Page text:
Read any fantasy baseball analysis and you’re bound to encounter the hitter strikeout rate (or K-percentage) statistic. “Player A’s strikeout rate has increased from 18% last year to 22% so far this year”. I understand K-percentage is, it’s not complicated to calculate. But I’ve never been able to locate a good explanation of why strikeout rate is inherently bad or what it indicates. So I set out to answer some of these questions.
My goal in this post is to take a deep look into what strikeout rate is and what effect it has on batting average. If you’re not much for reading, skip to the spreadsheet illustrating the effect of strikeout rate on batting average.
What Is Strikeout Rate?
This is simply the percentage of plate appearances that result in a strikeout. Fangraphs has a good, brief discussion of the statistic and what represents an Awful-to-Excellent rate.
Strikeout Rate = Strikeouts / Plate Appearances
What Does This Mean? Why Do We Care?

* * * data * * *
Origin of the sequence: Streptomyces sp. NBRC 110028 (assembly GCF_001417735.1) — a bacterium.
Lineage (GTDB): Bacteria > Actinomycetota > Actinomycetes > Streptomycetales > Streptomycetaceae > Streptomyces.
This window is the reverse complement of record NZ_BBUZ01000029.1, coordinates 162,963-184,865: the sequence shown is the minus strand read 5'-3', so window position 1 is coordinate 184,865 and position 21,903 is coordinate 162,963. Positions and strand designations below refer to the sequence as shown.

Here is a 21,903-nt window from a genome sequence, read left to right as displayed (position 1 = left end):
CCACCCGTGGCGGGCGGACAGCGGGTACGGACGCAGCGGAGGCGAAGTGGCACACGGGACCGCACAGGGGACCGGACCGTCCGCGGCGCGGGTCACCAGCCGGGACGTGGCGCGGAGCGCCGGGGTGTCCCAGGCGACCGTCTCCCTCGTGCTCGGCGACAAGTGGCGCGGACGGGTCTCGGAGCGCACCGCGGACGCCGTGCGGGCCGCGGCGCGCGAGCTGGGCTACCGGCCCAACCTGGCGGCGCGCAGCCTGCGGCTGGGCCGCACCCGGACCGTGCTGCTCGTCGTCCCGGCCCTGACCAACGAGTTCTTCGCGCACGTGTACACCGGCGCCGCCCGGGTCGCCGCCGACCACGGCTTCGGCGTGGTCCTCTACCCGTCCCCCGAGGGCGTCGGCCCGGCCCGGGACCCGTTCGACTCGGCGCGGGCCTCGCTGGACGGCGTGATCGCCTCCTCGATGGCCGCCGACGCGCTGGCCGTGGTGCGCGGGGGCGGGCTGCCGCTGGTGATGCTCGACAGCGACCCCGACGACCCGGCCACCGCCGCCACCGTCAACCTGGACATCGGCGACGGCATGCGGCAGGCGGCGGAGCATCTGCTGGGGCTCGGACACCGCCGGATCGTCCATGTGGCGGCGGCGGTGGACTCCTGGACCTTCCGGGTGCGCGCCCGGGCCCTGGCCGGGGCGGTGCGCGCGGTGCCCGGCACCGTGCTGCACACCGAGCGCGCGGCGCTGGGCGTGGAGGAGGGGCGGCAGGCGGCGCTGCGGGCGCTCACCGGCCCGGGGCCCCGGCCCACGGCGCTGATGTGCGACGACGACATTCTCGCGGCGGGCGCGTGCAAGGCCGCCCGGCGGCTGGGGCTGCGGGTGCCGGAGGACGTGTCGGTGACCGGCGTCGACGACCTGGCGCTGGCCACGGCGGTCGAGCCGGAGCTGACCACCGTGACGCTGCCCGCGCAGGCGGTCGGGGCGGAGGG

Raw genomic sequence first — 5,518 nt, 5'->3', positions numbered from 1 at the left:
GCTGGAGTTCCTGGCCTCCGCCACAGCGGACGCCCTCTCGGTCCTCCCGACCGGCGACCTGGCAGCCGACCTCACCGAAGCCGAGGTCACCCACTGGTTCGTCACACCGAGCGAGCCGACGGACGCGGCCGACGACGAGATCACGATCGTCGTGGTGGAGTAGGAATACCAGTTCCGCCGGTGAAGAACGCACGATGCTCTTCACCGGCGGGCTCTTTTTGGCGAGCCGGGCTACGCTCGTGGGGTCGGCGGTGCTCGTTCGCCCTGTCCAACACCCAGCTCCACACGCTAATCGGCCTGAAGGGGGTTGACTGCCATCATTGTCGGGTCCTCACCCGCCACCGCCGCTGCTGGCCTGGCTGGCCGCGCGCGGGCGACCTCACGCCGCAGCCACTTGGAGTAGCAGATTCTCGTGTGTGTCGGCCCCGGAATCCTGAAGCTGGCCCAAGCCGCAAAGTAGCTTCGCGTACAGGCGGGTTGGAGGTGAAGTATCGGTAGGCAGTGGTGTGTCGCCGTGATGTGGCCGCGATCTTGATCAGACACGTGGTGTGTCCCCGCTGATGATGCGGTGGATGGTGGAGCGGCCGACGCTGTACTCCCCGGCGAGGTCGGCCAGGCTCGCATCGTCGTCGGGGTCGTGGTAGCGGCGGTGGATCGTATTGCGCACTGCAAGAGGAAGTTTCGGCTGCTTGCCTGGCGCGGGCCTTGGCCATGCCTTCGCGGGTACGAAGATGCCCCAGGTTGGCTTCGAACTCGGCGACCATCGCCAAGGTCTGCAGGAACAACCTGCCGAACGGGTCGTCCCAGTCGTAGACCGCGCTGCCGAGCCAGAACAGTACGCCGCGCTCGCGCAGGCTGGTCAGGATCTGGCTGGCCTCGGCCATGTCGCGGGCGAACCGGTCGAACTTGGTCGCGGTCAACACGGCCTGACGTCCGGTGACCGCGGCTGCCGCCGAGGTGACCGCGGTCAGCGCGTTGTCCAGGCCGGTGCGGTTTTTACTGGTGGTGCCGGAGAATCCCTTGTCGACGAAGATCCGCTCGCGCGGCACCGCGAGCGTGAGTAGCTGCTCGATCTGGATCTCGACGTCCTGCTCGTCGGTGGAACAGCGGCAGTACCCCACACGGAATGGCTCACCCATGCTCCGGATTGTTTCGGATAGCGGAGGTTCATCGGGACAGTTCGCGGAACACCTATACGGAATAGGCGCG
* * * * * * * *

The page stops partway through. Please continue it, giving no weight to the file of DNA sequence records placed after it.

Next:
After quite a bit of scouring the internet, I am still unable to locate anything more than the basic definition of the term strikeout rate (if you know of a great explanation, please leave a comment or Tweet me the link). The Fangraphs article mentions the more a player strikes out, the more difficult it is to maintain a high batting average, but it’s short on specifics. I found a nice article at Beyond the Box Score about how to predict strikeout rate. But that seems like a pointless exercise until I understand more about the statistic (why predict something I don’t fully understand!).
Since I can’t find a great resource, I’m left to speculate and make an educated guess. It’s pretty clear that a strikeout is a missed opportunity to put the ball in play. It’s certainly an out. So it inherently is detrimental to a players batting average (the ball is not put into play, so the AB cannot result in a hit). Further, it can’t lead to a run, HR, or RBI.
While we know it’s bad for batting average, it’s very important to keep in mind that there is also a trade off. Watch enough baseball and you know that striking out is related to power. And it’s been proven that this is the case. So we know that striking out negatively affects batting average, but it is positively related to hitting for power. Meaning there’s likely some point at which you could optimize a hitters ability to hit for average and still hit for power. That seems like a different article for a different day.
The Effect On Batting Average
How much does strikeout rate affect batting average? (more…)